Claiming the personal allowance

In this post  we're going to discuss claiming the personal allowance. What's more, we'll discuss who qualifies and when disclaiming the personal allowance may be appropriate.

Claiming the personal allowance

Claiming the personal allowance - who qualifies?

The personal allowance (currently £12,570) is available to anyone who falls within the following categories.

  • UK resident for a tax year or at any time in the tax year.
  • Is a British citizen or a national of another member state of the European Economic Area (EEA); 
  • Is a resident in the Isle of Man or the Channel Islands.
  • Has previously resided in the UK but lives abroad for the sake of their own health or that of a member of their family who is resident with them.
  •  Someone who is or has been employed in the service of the Crown.  
  • A person employed in the service of any territory under His Majesty’s protection.
  • Is employed in the service of a missionary society.
  • An individual whose late spouse/civil partner was employed in the service of the Crown.

What about non-UK residents?

If you are a UK national you can claim UK Personal Allowances, regardless of  whether you are UK tax resident. 

However, from 6 April 2010, UK tax allowances are not available solely on the grounds of being a Commonwealth citizen. Although, if you are a national of the countries listed here and non-UK tax resident, you may claim UK personal allowances.

Claiming the personal allowance as a non-UK resident

Essentially there are  two methods of claiming the personal allowance if you are a non-UK resident.

  • Firstly, register for UK Self Assessment and complete the relevant section of the supplementary pages for residences with your tax return.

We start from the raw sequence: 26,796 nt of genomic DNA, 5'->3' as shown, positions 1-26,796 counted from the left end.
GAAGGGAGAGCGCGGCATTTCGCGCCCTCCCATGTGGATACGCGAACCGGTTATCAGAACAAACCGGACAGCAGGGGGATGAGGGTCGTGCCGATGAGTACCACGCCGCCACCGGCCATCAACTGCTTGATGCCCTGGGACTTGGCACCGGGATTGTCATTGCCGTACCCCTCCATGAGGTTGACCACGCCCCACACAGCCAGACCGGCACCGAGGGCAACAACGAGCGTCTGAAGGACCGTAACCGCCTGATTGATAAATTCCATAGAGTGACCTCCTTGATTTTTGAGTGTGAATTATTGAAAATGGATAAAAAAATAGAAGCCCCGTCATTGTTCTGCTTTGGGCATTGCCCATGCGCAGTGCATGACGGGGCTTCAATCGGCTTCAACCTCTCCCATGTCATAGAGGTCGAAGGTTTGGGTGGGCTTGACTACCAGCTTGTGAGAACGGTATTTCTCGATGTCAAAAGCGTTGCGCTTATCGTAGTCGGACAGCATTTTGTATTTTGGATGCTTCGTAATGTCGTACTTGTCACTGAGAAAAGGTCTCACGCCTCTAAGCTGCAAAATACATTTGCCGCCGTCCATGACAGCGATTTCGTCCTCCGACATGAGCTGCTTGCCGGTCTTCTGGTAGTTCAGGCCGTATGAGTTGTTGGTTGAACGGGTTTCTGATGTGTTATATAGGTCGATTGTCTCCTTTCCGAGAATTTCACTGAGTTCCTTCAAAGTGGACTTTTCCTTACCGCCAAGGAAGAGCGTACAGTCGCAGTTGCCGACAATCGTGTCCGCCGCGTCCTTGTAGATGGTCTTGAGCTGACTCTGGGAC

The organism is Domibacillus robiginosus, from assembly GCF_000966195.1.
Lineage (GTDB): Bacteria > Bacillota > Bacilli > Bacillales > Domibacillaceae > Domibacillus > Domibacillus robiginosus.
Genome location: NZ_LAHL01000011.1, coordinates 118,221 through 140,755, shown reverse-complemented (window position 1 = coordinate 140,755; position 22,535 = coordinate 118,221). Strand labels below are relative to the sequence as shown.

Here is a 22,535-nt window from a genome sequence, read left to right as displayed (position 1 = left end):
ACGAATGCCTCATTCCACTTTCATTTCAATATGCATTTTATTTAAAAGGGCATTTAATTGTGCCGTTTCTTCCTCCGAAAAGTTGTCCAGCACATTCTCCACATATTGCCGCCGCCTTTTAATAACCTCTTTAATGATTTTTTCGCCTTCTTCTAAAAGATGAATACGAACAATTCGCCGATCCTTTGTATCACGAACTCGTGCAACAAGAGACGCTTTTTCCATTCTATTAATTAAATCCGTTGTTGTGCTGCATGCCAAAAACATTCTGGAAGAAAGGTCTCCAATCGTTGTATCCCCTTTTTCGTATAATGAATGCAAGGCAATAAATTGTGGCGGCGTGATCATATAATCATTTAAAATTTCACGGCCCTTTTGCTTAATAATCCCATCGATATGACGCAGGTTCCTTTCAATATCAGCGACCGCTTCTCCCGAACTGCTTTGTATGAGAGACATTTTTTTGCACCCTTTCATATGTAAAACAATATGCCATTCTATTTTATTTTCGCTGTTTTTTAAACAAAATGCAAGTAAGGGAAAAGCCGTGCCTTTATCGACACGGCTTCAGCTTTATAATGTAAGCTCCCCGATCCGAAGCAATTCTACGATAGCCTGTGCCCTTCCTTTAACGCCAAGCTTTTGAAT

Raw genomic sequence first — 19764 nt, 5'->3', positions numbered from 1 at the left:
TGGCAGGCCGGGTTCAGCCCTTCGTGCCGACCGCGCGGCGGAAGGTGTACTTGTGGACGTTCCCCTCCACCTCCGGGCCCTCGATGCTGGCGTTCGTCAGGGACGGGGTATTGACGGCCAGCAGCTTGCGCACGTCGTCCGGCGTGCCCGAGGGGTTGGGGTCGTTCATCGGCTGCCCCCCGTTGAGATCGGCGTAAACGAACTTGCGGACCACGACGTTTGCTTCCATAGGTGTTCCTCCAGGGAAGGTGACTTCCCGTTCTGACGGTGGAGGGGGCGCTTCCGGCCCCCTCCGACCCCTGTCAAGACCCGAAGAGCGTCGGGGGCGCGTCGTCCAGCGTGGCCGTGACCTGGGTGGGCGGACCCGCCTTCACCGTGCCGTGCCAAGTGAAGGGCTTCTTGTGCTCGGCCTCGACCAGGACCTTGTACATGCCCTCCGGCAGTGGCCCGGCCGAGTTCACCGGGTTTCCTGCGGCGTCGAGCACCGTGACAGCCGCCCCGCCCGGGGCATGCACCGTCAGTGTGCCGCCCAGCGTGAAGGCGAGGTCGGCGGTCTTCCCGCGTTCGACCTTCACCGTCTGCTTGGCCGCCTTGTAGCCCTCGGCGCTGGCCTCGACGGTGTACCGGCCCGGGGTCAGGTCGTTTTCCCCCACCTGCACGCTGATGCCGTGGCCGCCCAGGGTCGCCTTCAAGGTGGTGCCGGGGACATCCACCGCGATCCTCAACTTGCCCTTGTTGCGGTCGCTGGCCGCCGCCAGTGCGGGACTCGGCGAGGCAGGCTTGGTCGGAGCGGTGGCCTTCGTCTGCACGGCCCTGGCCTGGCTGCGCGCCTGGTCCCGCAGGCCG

• Alternatively, if you are not within UK Self Assessment complete the form R43

You can claim the Transferable Marriage Allowance if both spouses are entitled to a personal allowance. What's more, this is regardless of whether you live abroad or in the UK. Therefore, you just need to meet the qualifying conditions.

Disclaiming the personal allowance

The personal allowances is given automatically to those qualifying, without any claim being required. However, there are some exceptions to this rule.

When would you want to disclaim the personal allowance?

You may want to disclaim your personal allowance to claim Income Tax relief on a Seed Enterprise Investment Scheme (SEIS) investment. This would be where your income would otherwise be entirely covered by your personal allowance.

Most importantly this will enable your SEIS investment to qualify for Capital Gains Tax relief when the shares are sold. Moreover gains on the disposal of qualifying SEIS shares, after three years, are CGT exempt. This is provided that Income Tax relief was given on the original investment.

However. where Income Tax relief was not given on the entire SEIS subscription, the CGT exemption is restricted pro-rata. The only exception being where full Income Tax relief was not available because your Income Tax liability was too low.

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